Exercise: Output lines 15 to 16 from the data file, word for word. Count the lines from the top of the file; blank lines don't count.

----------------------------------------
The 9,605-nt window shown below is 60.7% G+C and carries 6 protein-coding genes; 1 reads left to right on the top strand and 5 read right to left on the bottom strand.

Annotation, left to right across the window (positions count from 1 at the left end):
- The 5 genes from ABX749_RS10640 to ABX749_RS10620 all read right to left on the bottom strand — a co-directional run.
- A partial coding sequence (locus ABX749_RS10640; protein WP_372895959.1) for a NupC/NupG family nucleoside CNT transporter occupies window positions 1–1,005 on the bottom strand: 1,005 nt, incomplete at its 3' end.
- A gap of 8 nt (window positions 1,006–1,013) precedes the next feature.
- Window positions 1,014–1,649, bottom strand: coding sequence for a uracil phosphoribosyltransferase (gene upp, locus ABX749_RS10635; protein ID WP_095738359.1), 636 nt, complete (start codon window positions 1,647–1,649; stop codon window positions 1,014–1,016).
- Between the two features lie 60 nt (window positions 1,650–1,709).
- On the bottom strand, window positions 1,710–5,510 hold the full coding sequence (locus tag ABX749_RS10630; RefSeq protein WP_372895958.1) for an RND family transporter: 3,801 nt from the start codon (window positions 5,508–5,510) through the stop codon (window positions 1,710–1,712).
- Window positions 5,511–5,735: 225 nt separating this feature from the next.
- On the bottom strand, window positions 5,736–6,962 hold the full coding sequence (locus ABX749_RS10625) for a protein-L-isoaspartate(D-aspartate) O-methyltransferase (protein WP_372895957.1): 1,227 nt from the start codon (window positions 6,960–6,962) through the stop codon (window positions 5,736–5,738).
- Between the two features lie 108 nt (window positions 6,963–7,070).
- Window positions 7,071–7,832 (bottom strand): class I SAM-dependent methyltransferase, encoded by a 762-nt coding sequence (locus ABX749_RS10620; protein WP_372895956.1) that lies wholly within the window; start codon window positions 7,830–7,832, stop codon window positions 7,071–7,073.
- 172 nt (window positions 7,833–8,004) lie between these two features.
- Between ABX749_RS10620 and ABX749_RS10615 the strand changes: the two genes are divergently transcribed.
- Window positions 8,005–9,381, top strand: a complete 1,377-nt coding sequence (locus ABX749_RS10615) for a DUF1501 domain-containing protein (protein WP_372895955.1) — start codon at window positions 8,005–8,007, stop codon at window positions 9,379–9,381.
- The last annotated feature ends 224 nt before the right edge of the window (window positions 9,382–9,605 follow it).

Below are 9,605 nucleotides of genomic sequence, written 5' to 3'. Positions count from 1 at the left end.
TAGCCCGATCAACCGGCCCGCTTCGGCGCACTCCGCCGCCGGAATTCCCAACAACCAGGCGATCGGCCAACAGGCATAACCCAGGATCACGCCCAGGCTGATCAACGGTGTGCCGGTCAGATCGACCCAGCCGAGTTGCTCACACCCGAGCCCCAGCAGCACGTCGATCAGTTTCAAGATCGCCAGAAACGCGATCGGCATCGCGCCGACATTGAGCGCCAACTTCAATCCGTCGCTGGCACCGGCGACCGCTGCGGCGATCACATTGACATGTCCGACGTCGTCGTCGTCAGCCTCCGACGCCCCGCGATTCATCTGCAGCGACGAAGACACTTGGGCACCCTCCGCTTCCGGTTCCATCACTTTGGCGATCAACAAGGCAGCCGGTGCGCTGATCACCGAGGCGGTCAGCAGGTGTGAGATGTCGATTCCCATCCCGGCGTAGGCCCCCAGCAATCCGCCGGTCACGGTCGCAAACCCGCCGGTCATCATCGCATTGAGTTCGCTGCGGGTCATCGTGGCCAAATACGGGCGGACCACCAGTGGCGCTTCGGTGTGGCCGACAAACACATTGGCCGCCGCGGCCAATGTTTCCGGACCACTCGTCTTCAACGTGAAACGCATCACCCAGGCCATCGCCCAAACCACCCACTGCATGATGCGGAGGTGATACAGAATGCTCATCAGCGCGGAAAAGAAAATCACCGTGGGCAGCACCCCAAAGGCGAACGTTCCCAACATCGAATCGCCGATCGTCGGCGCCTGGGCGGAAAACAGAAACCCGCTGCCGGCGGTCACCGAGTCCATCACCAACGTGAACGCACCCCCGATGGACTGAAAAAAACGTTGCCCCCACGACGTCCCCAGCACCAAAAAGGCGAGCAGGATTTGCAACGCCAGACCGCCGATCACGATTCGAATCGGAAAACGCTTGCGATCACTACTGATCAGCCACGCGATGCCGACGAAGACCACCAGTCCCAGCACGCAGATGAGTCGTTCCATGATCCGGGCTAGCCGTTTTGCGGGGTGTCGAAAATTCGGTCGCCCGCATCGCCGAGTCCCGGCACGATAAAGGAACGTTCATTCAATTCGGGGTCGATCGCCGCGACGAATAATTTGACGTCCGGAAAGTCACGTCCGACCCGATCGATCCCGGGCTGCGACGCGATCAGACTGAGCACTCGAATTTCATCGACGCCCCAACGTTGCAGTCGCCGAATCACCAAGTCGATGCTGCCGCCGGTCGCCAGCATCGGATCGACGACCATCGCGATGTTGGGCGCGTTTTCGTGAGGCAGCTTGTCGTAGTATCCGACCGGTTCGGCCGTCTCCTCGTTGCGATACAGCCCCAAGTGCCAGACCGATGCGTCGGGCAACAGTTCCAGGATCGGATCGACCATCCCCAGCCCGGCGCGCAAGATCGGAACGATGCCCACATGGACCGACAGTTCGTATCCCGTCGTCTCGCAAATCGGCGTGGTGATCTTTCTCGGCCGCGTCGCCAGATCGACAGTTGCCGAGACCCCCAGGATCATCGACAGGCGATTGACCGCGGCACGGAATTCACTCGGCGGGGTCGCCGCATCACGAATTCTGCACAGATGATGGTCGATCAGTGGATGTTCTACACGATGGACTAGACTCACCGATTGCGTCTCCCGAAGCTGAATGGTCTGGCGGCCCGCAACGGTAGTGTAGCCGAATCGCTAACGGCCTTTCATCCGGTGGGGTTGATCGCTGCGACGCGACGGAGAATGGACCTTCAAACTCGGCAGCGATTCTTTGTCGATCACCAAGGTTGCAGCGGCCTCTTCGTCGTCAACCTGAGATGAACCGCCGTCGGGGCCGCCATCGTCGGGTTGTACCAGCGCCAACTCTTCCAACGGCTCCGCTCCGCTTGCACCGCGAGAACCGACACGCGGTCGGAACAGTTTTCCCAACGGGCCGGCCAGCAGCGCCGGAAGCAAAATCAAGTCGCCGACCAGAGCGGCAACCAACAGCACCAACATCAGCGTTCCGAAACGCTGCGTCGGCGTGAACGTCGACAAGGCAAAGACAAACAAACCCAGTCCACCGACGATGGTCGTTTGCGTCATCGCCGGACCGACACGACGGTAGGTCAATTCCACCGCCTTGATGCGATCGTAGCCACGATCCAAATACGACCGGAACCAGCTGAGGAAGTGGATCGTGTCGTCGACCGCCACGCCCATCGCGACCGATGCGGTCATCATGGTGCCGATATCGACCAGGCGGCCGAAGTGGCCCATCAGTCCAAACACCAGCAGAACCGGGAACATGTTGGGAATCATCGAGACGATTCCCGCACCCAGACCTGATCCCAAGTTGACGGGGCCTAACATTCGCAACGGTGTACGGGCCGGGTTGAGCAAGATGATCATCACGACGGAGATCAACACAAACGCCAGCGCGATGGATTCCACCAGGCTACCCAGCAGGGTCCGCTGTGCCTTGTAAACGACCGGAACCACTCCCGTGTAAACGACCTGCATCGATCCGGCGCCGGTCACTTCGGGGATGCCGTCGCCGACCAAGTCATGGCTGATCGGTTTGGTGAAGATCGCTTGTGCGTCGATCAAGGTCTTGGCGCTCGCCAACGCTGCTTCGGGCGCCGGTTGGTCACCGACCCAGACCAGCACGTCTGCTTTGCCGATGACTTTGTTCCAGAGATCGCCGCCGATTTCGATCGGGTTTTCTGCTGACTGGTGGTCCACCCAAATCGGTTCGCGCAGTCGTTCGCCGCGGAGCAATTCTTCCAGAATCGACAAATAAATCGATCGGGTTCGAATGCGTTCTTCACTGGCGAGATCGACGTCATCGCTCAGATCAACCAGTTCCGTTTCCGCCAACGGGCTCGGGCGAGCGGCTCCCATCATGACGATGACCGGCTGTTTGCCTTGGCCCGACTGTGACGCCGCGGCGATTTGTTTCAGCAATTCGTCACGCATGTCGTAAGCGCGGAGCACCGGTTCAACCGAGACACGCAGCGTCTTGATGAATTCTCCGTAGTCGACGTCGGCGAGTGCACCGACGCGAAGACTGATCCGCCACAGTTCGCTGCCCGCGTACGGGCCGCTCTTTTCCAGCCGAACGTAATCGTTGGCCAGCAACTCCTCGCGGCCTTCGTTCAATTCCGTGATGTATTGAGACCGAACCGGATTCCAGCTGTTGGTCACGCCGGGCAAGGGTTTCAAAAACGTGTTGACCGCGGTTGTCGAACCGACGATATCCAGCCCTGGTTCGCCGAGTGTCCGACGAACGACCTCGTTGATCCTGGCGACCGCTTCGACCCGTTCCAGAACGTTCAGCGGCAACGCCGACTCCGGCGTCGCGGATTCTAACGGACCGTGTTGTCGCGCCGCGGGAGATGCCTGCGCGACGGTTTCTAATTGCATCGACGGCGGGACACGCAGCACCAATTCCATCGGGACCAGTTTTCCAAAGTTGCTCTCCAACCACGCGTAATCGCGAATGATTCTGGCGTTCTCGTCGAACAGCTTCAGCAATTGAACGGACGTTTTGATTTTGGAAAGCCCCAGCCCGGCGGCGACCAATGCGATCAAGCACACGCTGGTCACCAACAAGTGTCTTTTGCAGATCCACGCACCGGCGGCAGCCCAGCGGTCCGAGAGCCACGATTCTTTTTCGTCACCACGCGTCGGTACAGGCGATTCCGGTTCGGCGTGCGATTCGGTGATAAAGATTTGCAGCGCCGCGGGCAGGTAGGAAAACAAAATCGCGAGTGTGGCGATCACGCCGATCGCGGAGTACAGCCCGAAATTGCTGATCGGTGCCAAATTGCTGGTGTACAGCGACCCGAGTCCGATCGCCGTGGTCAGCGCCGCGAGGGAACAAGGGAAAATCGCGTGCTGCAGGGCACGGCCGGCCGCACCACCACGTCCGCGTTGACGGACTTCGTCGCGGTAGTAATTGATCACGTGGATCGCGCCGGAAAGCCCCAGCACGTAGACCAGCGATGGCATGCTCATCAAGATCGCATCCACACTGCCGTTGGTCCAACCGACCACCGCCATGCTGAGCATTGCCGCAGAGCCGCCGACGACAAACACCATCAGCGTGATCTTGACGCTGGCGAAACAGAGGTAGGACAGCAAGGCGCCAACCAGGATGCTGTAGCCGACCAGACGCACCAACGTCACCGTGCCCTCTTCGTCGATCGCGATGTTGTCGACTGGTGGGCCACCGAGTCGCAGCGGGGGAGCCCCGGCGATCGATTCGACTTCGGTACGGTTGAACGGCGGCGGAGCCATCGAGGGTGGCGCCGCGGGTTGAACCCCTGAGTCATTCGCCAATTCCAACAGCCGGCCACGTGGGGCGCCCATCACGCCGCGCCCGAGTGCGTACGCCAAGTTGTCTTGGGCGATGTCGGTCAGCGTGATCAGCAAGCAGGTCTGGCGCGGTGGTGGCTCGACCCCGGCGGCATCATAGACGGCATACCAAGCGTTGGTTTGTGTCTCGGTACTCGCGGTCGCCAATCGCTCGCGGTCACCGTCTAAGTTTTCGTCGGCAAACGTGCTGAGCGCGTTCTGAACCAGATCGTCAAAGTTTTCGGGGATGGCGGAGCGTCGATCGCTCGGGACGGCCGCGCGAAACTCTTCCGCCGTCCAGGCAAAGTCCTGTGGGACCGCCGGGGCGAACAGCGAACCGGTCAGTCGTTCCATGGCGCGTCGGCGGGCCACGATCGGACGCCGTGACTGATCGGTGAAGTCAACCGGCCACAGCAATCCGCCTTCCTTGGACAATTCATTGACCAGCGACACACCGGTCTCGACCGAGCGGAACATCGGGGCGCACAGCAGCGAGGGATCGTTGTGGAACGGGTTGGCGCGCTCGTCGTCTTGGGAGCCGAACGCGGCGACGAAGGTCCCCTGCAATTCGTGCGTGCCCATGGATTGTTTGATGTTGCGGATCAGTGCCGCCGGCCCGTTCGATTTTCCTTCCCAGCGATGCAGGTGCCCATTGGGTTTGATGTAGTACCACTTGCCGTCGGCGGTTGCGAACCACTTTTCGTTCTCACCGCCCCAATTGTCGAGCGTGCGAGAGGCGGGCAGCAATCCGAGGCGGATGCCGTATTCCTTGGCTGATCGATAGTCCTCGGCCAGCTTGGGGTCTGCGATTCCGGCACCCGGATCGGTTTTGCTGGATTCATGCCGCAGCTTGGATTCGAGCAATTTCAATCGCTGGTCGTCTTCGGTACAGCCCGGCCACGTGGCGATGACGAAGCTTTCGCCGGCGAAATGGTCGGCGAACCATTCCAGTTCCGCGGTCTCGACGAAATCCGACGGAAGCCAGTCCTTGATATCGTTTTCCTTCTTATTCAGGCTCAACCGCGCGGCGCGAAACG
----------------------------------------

- Window positions 8,005–9,381, top strand: a complete 1,377-nt coding sequence (locus ABX749_RS10615) for a DUF1501 domain-containing protein (protein WP_372895955.1) — start codon at window positions 8,005–8,007, stop codon at window positions 9,379–9,381.
- The last annotated feature ends 224 nt before the right edge of the window (window positions 9,382–9,605 follow it).